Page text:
• WAUKESHA, Wis. - A conservative incumbent surged to a commanding lead in Wisconsin's hotly contested Supreme Court election Thursday, after a predominantly GOP county's clerk announced she had incorrectly entered vote totals in the race seen as a referendum on Republican Gov. Scott Walker's divisive union rights law.
    • Nickolaus previously worked for a GOP caucus that was under the control of Justice David Prosser, who was speaker of the Assembly at the time and who now stands to benefit from the clerk's error.
    • "This is human error, which I apologize for."
      • Gates: Little impact on military from gay policy Apr 08, 2022 12:08 AM

        • WASHINGTON - Defense Secretary Robert Gates on Thursday reassured U.S. warfighters in Iraq that allowing gays to serve openly in the military will have little impact on the armed forces, an argument largely echoed by the top leaders of the Army, Air Force, Marines and Navy.
        • Visiting troops at Camp Liberty in Baghdad, Gates was asked when repeal of the 17-year-old policy commonly known as "don't ask, don't tell" would occur and what its effect would be.
        • "My guess is you won't see much change at all because the whole thrust of the training is you're supposed to go on treating everybody like you're supposed to be treating everybody now, with dignity, respect and discipline," Gates told the troops.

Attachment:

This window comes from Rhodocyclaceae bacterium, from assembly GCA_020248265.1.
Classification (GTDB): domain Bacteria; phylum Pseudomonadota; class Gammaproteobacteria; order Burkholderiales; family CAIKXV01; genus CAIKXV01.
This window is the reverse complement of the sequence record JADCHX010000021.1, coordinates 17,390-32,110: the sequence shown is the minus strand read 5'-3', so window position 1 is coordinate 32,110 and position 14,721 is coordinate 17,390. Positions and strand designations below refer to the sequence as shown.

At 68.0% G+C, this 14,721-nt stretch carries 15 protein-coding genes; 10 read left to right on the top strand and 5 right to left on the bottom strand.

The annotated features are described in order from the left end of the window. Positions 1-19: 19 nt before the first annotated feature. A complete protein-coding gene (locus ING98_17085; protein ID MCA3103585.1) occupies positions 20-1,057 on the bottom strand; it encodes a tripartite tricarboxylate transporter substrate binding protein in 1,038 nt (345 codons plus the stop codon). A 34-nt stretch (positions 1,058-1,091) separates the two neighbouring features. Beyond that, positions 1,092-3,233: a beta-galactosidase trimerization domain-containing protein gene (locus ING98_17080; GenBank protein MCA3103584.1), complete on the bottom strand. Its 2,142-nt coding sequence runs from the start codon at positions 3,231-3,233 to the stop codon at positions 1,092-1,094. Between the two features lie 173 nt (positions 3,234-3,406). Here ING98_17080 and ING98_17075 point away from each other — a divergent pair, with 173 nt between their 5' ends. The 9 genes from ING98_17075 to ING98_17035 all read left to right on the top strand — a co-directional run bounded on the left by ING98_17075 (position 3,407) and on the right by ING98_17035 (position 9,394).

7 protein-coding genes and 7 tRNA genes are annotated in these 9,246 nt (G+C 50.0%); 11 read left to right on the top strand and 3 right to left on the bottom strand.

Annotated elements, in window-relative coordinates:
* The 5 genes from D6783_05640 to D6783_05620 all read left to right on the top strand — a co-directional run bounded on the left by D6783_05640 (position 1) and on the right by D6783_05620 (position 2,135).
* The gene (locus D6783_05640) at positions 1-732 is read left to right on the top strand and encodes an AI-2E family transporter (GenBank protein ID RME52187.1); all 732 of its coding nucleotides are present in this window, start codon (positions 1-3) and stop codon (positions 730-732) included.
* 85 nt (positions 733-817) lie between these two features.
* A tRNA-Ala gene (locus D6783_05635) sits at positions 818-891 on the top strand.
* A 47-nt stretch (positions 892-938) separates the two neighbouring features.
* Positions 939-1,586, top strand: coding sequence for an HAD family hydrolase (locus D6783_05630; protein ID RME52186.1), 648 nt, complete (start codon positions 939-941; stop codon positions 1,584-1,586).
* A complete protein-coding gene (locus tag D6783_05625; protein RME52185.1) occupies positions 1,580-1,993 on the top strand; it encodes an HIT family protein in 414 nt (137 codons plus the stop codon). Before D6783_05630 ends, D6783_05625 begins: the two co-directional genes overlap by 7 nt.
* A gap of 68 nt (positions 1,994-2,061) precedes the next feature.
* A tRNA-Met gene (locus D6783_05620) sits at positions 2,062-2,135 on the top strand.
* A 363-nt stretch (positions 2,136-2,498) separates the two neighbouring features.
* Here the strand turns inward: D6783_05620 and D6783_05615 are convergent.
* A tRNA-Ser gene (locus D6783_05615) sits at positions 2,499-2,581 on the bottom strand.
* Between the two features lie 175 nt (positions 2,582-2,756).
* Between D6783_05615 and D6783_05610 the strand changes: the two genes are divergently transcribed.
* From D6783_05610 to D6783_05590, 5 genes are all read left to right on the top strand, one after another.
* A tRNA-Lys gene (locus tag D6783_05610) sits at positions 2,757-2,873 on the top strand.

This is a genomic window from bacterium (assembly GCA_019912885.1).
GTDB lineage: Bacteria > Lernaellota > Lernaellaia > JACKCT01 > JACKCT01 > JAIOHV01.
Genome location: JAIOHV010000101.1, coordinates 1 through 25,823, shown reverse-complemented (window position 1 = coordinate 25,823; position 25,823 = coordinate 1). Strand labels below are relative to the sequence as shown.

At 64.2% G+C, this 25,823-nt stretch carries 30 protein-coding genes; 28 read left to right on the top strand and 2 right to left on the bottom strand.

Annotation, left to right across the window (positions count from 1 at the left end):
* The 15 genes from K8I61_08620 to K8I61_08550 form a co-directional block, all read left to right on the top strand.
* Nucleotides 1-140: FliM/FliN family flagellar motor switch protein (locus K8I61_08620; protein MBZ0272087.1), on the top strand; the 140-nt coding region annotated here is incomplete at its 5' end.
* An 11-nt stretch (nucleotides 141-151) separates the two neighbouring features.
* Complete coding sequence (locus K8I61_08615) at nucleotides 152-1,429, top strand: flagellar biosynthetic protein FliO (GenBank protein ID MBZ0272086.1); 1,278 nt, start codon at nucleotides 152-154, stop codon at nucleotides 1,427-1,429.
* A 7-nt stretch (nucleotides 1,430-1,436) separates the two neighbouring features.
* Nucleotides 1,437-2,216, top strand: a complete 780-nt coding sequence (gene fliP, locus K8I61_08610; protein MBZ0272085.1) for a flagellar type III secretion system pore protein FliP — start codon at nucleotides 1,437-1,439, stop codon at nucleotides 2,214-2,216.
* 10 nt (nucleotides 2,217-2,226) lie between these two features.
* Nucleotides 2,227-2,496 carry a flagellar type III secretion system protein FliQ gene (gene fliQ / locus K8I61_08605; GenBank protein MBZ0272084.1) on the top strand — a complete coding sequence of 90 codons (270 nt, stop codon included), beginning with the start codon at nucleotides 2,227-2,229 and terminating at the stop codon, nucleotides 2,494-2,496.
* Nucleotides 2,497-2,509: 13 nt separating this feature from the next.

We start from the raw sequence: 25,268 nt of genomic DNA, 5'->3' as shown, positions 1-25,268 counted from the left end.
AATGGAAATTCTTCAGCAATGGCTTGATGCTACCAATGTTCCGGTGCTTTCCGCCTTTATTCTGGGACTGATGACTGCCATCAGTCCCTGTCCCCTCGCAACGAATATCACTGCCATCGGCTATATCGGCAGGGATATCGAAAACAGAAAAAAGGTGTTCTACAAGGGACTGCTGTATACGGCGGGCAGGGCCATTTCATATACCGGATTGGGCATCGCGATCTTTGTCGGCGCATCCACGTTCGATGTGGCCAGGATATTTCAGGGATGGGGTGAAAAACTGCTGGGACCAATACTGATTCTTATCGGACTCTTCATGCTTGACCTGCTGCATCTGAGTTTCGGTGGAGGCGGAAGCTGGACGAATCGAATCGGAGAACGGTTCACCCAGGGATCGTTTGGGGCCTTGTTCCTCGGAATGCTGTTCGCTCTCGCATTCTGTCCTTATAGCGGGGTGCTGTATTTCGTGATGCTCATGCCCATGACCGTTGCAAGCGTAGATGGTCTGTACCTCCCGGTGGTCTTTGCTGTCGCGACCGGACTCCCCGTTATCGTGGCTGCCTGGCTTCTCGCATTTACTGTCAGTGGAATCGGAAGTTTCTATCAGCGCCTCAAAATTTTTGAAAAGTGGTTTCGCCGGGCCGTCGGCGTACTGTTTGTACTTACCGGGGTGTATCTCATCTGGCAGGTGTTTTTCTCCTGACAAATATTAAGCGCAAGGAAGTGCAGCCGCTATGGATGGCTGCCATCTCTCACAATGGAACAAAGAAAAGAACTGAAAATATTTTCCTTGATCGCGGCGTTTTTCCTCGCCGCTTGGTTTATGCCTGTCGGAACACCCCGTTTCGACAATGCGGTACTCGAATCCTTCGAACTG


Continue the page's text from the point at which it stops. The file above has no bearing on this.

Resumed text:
• Social Security stopping mailed earning statements Apr 08, 2022 12:03 AM

            • WASHINGTON - Those yearly statements that Social Security mails out - here's what you'd get if you retired at 62, at 66, at 70 - will soon stop arriving in workers' mailboxes.
            • The government is working to provide the statements online by the end of the year, if it can resolve security issues, Social Security Commissioner Michael Astrue said.
            • If that fails, the agency will resume the paper statements, which cost $70 million a year to mail, he said.
              • 12 children killed in Brazil school shooting Apr 07, 2022 11:58 PM

                • RIO DE JANEIRO - A gunman roamed the halls of an elementary school in Rio de Janeiro on Thursday and killed 12 children, lining them up against a wall and shooting them in the head at point-blank range as he shouted, "I'm going to kill you all!"
                • It was the worst school shooting in Brazil - and would have been deadlier if the gunman had not been shot in the legs by a police officer, who said the man then fell down some stairs and shot himself in the head.
                • At least two were in grave condition.
                  • Strongest aftershock since Japan tsunami kills 2 Apr 07, 2022 11:16 PM

                    • SENDAI, Japan - A strong aftershock ripped through northeastern Japan, killing two, injuring dozens and piling misery on a region still buried under the rubble of last month's devastating tsunami.
                    • The quake late Thursday was the strongest tremor since the March 11 jumbo and did some damage, but it did not generate a tsunami and appeared to have spared the area's nuclear power plants.
                    • Many people in the area have lived without water and electricity for nearly a month, and the latest tremor sunk more homes into blackness: In total, around 3.6 million households - about 60 percent of residents in the area - were dark Friday, said Souta Nozu, a spokesman for Tohoku Electric Power Co., which serves northern Japan.

                      More news


    Recent Estimates

AnalystFirm NameSymbolEPS Estimate
JakeXXXXX PKD$0.06
Benjamin ThurmondGlobal Electronics HGSI($0.44)
N/AN/A LNN$0.70
NemoXXXXX MOS$1.08
AkiraXXXXX AAPL$5.31